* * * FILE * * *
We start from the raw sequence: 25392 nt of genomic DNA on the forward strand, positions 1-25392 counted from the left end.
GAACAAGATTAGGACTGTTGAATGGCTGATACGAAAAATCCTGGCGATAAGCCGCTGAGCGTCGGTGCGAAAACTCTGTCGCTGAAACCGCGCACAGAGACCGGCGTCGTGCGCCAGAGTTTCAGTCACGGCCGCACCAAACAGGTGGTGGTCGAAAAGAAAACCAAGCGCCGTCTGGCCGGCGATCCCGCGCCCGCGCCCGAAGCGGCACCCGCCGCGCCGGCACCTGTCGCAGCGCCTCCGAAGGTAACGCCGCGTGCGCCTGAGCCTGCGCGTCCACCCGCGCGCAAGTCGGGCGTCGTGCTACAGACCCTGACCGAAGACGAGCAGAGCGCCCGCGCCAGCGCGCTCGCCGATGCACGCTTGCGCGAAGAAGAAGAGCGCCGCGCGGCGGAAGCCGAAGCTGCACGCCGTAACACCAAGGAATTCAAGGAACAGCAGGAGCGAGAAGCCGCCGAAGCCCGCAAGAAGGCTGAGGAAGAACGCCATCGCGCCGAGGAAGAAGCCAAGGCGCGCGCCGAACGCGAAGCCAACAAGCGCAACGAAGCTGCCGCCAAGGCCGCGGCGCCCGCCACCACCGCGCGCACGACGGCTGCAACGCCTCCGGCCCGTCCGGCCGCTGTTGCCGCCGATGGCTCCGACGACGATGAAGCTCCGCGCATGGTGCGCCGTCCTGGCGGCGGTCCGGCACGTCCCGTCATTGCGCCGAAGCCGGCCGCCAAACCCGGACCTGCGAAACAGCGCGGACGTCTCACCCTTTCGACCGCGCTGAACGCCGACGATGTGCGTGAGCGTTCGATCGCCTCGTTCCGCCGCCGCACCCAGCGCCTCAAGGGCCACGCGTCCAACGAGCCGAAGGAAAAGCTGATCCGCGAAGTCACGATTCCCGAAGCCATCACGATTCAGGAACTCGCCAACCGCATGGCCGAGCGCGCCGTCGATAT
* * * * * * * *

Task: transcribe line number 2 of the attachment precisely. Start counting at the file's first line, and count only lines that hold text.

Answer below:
GAACAAGATTAGGACTGTTGAATGGCTGATACGAAAAATCCTGGCGATAAGCCGCTGAGCGTCGGTGCGAAAACTCTGTCGCTGAAACCGCGCACAGAGACCGGCGTCGTGCGCCAGAGTTTCAGTCACGGCCGCACCAAACAGGTGGTGGTCGAAAAGAAAACCAAGCGCCGTCTGGCCGGCGATCCCGCGCCCGCGCCCGAAGCGGCACCCGCCGCGCCGGCACCTGTCGCAGCGCCTCCGAAGGTAACGCCGCGTGCGCCTGAGCCTGCGCGTCCACCCGCGCGCAAGTCGGGCGTCGTGCTACAGACCCTGACCGAAGACGAGCAGAGCGCCCGCGCCAGCGCGCTCGCCGATGCACGCTTGCGCGAAGAAGAAGAGCGCCGCGCGGCGGAAGCCGAAGCTGCACGCCGTAACACCAAGGAATTCAAGGAACAGCAGGAGCGAGAAGCCGCCGAAGCCCGCAAGAAGGCTGAGGAAGAACGCCATCGCGCCGAGGAAGAAGCCAAGGCGCGCGCCGAACGCGAAGCCAACAAGCGCAACGAAGCTGCCGCCAAGGCCGCGGCGCCCGCCACCACCGCGCGCACGACGGCTGCAACGCCTCCGGCCCGTCCGGCCGCTGTTGCCGCCGATGGCTCCGACGACGATGAAGCTCCGCGCATGGTGCGCCGTCCTGGCGGCGGTCCGGCACGTCCCGTCATTGCGCCGAAGCCGGCCGCCAAACCCGGACCTGCGAAACAGCGCGGACGTCTCACCCTTTCGACCGCGCTGAACGCCGACGATGTGCGTGAGCGTTCGATCGCCTCGTTCCGCCGCCGCACCCAGCGCCTCAAGGGCCACGCGTCCAACGAGCCGAAGGAAAAGCTGATCCGCGAAGTCACGATTCCCGAAGCCATCACGATTCAGGAACTCGCCAACCGCATGGCCGAGCGCGCCGTCGATAT